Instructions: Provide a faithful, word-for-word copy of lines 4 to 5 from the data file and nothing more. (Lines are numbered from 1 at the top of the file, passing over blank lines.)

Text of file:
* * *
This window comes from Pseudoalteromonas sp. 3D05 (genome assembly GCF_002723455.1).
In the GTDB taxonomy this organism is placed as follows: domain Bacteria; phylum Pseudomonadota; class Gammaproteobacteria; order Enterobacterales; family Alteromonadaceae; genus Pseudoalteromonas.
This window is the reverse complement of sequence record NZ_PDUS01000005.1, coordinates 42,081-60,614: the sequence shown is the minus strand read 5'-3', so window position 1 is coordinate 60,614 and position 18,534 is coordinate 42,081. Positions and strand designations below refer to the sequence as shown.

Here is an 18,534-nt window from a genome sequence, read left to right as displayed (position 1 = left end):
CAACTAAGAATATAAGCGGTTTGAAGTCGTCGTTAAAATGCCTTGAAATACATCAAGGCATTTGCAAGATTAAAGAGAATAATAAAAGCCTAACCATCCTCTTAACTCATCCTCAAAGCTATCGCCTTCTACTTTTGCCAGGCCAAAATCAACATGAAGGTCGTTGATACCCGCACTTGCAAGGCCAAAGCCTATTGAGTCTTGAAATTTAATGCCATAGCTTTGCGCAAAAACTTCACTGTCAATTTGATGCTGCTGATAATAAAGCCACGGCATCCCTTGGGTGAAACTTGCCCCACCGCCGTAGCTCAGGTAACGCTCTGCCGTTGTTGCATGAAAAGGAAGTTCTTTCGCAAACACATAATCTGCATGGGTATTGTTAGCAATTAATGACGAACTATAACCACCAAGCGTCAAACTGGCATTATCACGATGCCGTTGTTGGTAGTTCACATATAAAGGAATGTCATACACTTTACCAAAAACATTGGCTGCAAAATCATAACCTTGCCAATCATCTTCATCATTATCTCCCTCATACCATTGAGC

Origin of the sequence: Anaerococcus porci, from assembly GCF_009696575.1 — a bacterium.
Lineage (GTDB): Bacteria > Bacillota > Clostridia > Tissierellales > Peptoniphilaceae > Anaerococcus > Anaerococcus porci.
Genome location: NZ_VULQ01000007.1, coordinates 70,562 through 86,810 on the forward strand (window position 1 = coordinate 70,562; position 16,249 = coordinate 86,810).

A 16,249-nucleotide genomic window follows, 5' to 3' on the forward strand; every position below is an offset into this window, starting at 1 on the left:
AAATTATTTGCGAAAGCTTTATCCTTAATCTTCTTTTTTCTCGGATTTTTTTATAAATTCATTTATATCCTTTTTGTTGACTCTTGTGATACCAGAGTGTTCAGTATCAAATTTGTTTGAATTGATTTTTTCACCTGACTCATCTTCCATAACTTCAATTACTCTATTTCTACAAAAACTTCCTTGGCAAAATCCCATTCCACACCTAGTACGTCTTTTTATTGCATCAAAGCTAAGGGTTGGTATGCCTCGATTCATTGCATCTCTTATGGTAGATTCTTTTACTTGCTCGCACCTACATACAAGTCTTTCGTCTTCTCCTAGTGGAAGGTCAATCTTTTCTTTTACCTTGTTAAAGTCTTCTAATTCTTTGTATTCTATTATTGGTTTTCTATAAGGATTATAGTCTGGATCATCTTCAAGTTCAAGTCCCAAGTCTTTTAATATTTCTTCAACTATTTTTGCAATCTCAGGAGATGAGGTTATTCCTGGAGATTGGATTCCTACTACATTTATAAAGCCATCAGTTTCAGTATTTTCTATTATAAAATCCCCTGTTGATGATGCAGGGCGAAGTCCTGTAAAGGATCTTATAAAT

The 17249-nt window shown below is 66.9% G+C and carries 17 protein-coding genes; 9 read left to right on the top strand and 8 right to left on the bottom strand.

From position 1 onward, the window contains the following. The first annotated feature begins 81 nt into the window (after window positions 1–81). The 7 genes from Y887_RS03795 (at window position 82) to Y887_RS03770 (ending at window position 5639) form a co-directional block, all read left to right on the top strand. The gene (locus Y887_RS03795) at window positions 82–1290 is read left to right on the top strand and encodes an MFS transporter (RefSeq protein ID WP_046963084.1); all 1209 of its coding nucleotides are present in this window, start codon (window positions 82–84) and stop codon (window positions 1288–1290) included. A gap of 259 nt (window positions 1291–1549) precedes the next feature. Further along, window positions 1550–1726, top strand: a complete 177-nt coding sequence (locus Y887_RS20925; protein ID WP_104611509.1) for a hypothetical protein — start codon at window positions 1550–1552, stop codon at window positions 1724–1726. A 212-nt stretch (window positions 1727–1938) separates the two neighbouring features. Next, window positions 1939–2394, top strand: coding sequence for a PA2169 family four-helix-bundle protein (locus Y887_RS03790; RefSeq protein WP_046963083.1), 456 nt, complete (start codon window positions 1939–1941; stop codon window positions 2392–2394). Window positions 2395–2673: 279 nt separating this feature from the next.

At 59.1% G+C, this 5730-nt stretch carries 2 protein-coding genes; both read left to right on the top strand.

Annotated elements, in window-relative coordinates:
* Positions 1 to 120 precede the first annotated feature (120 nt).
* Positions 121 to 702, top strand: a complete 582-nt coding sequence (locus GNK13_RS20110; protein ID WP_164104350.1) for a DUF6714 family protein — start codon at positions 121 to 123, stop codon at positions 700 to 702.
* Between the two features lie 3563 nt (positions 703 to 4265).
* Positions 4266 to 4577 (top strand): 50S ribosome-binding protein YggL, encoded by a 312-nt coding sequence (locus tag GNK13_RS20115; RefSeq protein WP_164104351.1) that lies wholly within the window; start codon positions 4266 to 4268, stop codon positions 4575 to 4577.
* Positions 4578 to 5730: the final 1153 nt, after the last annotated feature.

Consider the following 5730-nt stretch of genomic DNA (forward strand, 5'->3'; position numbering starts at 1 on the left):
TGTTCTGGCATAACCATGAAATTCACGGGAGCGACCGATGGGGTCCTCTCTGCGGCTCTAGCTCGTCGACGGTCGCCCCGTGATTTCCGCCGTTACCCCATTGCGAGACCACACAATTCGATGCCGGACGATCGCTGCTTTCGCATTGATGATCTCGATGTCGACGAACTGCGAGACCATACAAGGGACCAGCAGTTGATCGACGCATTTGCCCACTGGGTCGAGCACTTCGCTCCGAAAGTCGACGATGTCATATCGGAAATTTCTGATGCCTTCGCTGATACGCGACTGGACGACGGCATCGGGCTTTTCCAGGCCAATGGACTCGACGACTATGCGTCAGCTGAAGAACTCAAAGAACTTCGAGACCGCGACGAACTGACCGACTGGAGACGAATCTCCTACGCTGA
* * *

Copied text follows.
Here is an 18,534-nt window from a genome sequence, read left to right as displayed (position 1 = left end):
CAACTAAGAATATAAGCGGTTTGAAGTCGTCGTTAAAATGCCTTGAAATACATCAAGGCATTTGCAAGATTAAAGAGAATAATAAAAGCCTAACCATCCTCTTAACTCATCCTCAAAGCTATCGCCTTCTACTTTTGCCAGGCCAAAATCAACATGAAGGTCGTTGATACCCGCACTTGCAAGGCCAAAGCCTATTGAGTCTTGAAATTTAATGCCATAGCTTTGCGCAAAAACTTCACTGTCAATTTGATGCTGCTGATAATAAAGCCACGGCATCCCTTGGGTGAAACTTGCCCCACCGCCGTAGCTCAGGTAACGCTCTGCCGTTGTTGCATGAAAAGGAAGTTCTTTCGCAAACACATAATCTGCATGGGTATTGTTAGCAATTAATGACGAACTATAACCACCAAGCGTCAAACTGGCATTATCACGATGCCGTTGTTGGTAGTTCACATATAAAGGAATGTCATACACTTTACCAAAAACATTGGCTGCAAAATCATAACCTTGCCAATCATCTTCATCATTATCTCCCTCATACCATTGAGC